TABLE 3

Examples of independent experiments

QuestionExperimental approach
Is my favorite ysm mutant defective in meiosis (i.e., sporulation)?A ysm homozygous diploid is constructed, and the sporulation frequency of this diploid is compared to that of a congenic wild-type diploid.
Is the genetic lesion causing the sectoring phenotype (i.e., YAC loss) located within the YAC or a yeast nuclear gene?YSM+/ysm− heterozygous diploids are constructed, sporulated, and tetrads are dissected. The red-sectoring phenotype is analyzed in YAC-containing spores. If a particular ysm mutation is cis (within the YAC), then 100% of the YAC-containing spores derived from that mutant are expected to display the mutant red-sectoring phenotype. In contrast, if the ysm mutation is trans (within a yeast nuclear gene), then the mutation is expected to segregate 2:2 in meiosis. As a result, only 50% of the YAC-containing spores from this particular mutant are expected to display the mutant red-sectoring phenotype.
Are microtubules defective in my favorite ysm mutant?A ysm mutant haploid and isogenic wild-type strain are compared for growth sensitivity to the microtubule-destabilizing drug benomyl.
Does my favorite ysm mutant display a defect in DNA replication?Growth is compared between a ysm mutant haploid and isogenic wild-type strain on agar plates containing the DNA replication inhibitor hydroxyurea.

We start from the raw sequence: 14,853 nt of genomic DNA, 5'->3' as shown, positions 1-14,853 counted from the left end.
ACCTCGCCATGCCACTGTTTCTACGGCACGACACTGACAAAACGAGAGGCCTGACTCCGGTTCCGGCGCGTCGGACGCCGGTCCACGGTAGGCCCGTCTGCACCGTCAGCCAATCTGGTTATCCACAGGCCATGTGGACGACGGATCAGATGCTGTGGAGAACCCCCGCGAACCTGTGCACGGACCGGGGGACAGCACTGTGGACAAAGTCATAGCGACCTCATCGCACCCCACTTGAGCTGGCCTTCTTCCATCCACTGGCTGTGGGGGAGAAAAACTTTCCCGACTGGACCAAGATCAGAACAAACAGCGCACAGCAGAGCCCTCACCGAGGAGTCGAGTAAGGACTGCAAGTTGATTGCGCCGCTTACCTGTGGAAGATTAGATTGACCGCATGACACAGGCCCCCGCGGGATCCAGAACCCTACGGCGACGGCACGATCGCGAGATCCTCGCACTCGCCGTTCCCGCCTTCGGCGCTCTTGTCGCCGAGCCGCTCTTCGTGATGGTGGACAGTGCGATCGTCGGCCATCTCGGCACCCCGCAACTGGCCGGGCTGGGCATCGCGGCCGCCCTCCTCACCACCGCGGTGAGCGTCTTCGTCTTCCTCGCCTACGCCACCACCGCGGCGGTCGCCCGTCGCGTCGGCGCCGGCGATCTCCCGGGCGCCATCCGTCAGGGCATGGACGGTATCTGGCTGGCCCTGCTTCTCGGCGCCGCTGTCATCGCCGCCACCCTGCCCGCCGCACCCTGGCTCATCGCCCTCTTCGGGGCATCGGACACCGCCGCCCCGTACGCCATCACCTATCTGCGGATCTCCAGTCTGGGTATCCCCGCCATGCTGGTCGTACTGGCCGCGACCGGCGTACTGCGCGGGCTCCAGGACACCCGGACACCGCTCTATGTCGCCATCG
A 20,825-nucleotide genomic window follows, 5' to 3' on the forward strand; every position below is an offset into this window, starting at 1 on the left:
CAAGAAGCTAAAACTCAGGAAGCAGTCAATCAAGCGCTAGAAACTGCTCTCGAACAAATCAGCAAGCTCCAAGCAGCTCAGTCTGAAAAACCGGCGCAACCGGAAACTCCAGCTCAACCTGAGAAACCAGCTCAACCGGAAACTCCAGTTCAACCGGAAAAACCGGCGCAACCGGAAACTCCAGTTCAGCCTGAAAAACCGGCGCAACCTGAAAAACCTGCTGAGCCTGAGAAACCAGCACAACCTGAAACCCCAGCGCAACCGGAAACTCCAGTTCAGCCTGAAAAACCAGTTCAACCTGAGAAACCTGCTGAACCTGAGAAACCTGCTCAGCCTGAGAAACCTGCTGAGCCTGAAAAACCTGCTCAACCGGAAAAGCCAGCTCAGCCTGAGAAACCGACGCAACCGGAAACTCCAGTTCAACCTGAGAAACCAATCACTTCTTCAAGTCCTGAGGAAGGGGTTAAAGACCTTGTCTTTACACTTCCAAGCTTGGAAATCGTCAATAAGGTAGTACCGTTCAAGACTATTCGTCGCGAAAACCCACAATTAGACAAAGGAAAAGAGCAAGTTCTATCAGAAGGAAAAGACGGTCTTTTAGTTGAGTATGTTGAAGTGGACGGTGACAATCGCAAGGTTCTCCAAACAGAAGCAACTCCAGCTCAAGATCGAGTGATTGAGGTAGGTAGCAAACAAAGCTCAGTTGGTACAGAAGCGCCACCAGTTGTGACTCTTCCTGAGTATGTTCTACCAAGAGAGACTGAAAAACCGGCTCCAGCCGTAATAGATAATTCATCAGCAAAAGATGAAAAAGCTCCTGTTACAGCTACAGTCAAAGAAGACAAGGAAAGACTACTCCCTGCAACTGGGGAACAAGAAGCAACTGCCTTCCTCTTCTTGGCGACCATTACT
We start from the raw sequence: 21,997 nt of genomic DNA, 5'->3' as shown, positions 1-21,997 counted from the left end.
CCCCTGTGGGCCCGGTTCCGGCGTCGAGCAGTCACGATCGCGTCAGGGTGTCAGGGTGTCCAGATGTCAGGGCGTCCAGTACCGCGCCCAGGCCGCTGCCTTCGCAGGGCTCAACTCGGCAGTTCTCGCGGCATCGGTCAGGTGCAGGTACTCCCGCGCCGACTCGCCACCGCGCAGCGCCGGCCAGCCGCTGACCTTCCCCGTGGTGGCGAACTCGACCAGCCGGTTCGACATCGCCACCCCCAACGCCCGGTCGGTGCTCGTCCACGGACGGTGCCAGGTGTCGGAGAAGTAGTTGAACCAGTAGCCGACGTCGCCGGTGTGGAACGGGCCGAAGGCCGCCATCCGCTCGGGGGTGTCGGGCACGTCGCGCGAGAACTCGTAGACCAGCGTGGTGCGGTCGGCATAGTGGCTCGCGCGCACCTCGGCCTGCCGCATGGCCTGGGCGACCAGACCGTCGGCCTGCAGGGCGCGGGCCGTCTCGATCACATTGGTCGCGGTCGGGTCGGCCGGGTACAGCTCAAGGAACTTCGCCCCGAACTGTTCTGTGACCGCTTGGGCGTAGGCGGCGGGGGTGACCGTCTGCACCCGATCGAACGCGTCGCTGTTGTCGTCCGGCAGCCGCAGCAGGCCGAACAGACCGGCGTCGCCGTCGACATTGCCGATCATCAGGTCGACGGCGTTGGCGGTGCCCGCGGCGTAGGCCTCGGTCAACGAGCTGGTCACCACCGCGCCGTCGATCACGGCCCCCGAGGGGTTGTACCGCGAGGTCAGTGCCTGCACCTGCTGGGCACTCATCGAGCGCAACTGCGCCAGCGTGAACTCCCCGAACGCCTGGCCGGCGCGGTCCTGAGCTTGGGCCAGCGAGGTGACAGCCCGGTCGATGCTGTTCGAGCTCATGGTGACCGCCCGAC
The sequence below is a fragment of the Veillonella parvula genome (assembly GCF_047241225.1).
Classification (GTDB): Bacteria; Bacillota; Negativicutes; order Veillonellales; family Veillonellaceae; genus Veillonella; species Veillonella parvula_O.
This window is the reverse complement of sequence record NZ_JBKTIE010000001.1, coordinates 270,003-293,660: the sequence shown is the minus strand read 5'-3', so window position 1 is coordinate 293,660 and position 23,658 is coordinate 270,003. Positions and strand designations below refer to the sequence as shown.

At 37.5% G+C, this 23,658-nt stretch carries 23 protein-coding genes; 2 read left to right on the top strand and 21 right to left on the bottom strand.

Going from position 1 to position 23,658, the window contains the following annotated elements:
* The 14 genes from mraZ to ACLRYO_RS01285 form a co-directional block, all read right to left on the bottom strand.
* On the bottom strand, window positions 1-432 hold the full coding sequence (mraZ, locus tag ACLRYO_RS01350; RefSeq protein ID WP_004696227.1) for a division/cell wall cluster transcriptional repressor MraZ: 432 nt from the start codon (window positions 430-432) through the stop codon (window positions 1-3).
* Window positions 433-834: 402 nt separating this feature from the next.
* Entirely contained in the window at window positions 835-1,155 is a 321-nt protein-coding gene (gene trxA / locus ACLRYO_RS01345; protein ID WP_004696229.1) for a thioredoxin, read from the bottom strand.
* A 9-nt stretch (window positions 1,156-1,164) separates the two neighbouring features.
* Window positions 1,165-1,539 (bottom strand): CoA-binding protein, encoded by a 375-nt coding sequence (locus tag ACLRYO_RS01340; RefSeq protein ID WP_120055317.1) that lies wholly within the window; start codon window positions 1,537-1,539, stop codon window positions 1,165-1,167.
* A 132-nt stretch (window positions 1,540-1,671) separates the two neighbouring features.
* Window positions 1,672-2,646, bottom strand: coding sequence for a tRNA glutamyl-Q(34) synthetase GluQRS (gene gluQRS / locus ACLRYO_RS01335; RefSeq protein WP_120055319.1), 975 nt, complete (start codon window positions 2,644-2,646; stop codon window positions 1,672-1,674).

Is my favorite ysm mutant able to repair damaged DNA?Cell viability is compared between a ysm mutant haploid and isogenic wild-type strain on agar plates upon exposure to mutagens (e.g., ultraviolet light, methyl methanesulfonate).
Does my favorite ysm mutant have an elevated mutation frequency?The frequency of forward mutation at the CAN1 gene (i.e., production of canavanine-resistant cells) is compared in ysm mutant haploid and isogenic wild-type haploid cells.
Is the cell cycle progression of my favorite ysm mutant similar to that of the isogenic wild-type strain?Wild-type and mutant ysm cells are synchronized with α-factor. α-factor is removed, and cell cycle progression [as assessed by yeast cell bud size (Alberts et al. 2001)] is examined by microscopic observation over time.
Does my favorite ysm mutant have an abnormal cell morphology?The cell morphology and size of the ysm mutant and isogenic wild-type cells are compared by microscopy.